• • Recommended by Columbia Department of Psychiatry and the New York State Psychiatry Institute
  • Not to be used by people with Bi-polar disorder

Does the Fall Season Make You Want To Hide?

The thought of winter makes you want to hide
The thought of winter makes you want to hide | Source

Tips to Overcome Winter If you Don't Suffer From SAD

Change Your Mindset

If you don't suffer with SAD, how about changing your mindset? Stop thinking of the change in weather as negative, and think of the fall season as a magical time that brings lots of fun and exciting activities.

Fight that melancholy feeling and the desire to bury yourself to hide from the cold.

Reinvent Yourself and Uncover Your Destiny

Uncover your destiny
Uncover your destiny | Source

How to Deal With Major Changes

Perhaps your life is changing as the seasons change too.

You may be going through some personal upheaval, or a major milestone in your life. As the leaves fall this autumn, you may feel as though your life is falling too.

The Huffington Post has a great article with 7 tips to deal with major life changes.

  1. Get emotional if you need to.
  2. Give yourself permission to be vulnerable.
  3. Remember you are never alone.
  4. Ask for help when you need it.
  5. Realize you can adapt to anything.
  6. Have hope for the future.
  7. Although you will grow, you are still the same.

Improve Your LIfe While you Wait for Spring

Why not take this time to contemplate your life and improve upon it? Take an inward journey which will have you blossoming anew with the flowers in spring.

How can you Improve Your Life?

  • Feast your mind and soul with delicious Tryptophan-rich foods this fall season.
  • Just like your body, when you give your mind good things to digest, it will grow strong and healthy. Find out how to embrace your life and live it to your fullest potential.
  • A positive outlook can be fostered with the proper care, and by taking in quality materials you'll be well on your way. Why give into a gloomy mood just because the sky is gray? - If you need help looking at your life from a different angle, this article can help you do that.
  • You can use this fall season to undertake a course of self-improvement and discovery, by starting a journal.
  • If procrastination is a problem you face, you can find out how to overcome procrastination and become a person of action by clicking here.

Reinventing Yourself

How do you feel about reinventing yourself?

See results

Shanghai Snow Carnival

Fun Winter Activities

There are many fun things to do in the Winter. In fact, there are countries who would die to have snow. So much so that there are snow carnivals that travel to countries such as Shanghai so they can enjoy what we take for granted.

Below are some examples of things you can try this Winter to spruce up your life.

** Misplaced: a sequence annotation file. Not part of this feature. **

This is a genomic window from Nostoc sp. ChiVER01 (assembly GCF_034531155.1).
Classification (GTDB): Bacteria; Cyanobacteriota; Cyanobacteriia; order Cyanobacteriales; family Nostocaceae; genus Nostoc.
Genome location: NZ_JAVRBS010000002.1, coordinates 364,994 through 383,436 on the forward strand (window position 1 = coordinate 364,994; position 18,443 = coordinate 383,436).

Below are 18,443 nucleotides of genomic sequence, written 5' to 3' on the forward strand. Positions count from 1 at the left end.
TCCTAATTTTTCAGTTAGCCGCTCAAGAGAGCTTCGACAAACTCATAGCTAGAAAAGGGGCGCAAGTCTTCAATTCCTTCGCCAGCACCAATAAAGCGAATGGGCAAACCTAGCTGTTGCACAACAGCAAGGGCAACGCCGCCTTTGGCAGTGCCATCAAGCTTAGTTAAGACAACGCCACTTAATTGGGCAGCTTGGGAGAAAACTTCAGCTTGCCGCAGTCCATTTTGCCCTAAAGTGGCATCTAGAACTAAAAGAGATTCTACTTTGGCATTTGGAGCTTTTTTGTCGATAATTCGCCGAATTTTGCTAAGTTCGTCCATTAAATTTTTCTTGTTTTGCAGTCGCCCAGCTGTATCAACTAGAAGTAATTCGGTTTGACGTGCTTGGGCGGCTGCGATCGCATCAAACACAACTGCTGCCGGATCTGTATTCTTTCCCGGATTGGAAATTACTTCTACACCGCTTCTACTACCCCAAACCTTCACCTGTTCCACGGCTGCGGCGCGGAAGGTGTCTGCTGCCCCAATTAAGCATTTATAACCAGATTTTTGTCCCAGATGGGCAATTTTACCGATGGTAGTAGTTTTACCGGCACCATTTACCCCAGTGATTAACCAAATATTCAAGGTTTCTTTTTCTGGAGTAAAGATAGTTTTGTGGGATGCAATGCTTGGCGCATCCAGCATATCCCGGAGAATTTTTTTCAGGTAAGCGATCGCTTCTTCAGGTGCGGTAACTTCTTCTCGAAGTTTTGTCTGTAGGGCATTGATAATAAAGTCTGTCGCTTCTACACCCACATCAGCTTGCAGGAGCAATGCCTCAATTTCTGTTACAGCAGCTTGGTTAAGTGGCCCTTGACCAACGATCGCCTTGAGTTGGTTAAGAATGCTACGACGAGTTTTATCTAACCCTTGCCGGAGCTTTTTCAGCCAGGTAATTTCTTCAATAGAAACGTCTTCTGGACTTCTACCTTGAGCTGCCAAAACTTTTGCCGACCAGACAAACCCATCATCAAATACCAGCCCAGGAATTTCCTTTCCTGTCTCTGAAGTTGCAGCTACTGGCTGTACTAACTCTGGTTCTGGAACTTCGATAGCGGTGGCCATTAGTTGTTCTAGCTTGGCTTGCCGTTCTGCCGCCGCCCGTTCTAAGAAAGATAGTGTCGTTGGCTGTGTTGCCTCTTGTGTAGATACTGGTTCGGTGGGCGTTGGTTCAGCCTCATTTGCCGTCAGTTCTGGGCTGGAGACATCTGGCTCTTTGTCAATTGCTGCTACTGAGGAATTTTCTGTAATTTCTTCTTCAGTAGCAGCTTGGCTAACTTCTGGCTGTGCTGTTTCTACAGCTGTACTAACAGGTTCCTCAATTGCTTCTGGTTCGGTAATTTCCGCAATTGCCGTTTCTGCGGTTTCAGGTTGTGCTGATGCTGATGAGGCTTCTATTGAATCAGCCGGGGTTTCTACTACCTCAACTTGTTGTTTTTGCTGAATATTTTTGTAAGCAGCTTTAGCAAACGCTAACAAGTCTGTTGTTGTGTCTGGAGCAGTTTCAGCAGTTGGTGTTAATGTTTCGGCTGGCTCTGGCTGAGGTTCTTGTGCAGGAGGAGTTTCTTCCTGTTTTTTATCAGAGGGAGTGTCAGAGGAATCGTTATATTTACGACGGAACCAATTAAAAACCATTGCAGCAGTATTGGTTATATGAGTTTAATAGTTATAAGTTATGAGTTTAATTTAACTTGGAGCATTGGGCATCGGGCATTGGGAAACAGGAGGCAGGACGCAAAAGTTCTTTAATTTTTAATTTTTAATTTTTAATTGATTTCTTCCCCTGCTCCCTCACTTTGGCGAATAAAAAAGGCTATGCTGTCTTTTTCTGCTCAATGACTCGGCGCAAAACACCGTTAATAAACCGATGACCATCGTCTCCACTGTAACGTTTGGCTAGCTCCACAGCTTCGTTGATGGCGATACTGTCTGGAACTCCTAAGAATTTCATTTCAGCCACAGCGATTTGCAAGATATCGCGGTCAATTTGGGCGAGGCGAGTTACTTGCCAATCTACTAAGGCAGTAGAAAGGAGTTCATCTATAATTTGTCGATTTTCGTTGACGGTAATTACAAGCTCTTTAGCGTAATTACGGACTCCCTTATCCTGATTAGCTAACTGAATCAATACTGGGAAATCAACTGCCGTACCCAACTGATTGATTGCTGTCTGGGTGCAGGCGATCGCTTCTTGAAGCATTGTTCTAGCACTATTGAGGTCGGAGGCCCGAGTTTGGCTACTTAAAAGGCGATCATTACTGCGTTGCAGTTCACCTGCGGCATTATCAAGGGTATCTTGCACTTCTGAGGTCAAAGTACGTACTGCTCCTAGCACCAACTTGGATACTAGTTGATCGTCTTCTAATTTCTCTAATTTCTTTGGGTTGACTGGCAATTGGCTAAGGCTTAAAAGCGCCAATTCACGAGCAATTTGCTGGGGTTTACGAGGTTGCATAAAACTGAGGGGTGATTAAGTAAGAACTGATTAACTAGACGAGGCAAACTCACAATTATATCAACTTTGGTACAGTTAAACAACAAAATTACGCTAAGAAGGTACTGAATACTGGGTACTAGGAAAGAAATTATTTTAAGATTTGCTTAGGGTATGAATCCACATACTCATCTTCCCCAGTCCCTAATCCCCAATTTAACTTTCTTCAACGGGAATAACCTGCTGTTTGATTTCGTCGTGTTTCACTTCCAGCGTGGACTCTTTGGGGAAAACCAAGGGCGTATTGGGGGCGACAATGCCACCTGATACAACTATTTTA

10 Different Things to do This Winter

The Real Simple website has an article with 50 fun Winter activities. Such as:

  • Sledding
  • Catching snow flakes with your tongue
  • Collect pine cones
  • Re-read a favorite book from your childhood
  • Bake cookies and share them
  • Go snowshoeing
  • Relax and watch the snow fall
  • Mail a handwritten card to an old friend
  • Wear red
  • Volunteer at a soup kitchen

You don't have to sit around the house just because it's cold outside. The more active you are, the more you'll enjoy yourself.

Emerge in the Spring Recharged

Emerge Anew
Emerge Anew | Source

New Beginnings - A Brand New You!

Take some time this Autumn and Winter to reflect on what you want the next phase of your life to look like, and write down tangible goals.

Once you see your goals in writing, your thoughts will become clear and real in a way that no other approach will. Deciding what direction to take can restore the energy and enthusiasm you might lose otherwise.

Once you envision your goals do at least one thing a day that gets you closer to accomplishing them. If you do this every day you'll have reinvented yourself by the time Summer returns and be on an exciting new journey.

Inevitable Change - Poem

Autumn ushers in

transformation when it comes

the world it covers

a bridge between the

bustling life of summer fun

and barren winter

yet, even as leaves

change in color and transform

the autumn season

fall is a time of

inevitable change, which

ultimately leads

to rebirth after

the long stillness of the cold

harsh days of winter.

even though the earth

is quiet and life can't be

seen, beneath the crest

new beginnings bud

autumn simply demonstrates

a preparation

with this mindset, you

can see the beauty in all

bleak, lonesome seasons.

soon cold nights will come

leaves fall to the ground and rest

yet next flowers bloom


    0 of 8192 characters used
    Post Comment
    • KoraleeP profile imageAUTHOR

      Koralee Phillips 

      9 years ago from Vancouver British Columbia Canada

      HI anginwu: You are very welcome and thank you for your comments.

      and CMHypno: I am happy that you enjoyed the hub, your'e right September is more like the beginning of the year.

    • CMHypno profile image


      9 years ago from Other Side of the Sun

      I have always felt that September is more the start of the year than January, so thanks for this great hub.

    • anglnwu profile image


      9 years ago

      I love the changing colors of autumm from the leaves to the landscape. As you pointed out, a good time to reflect and emerge fresh and empowered. Thanks for sharing.

    • KoraleeP profile imageAUTHOR

      Koralee Phillips 

      9 years ago from Vancouver British Columbia Canada

      HI CM Castro - That's great that we connected :) I am sure your grandmother would remember how cold it gets here, were bracing for -40 with -10 wind chill. Autumn is a pretty time of year, but my favorite is Spring.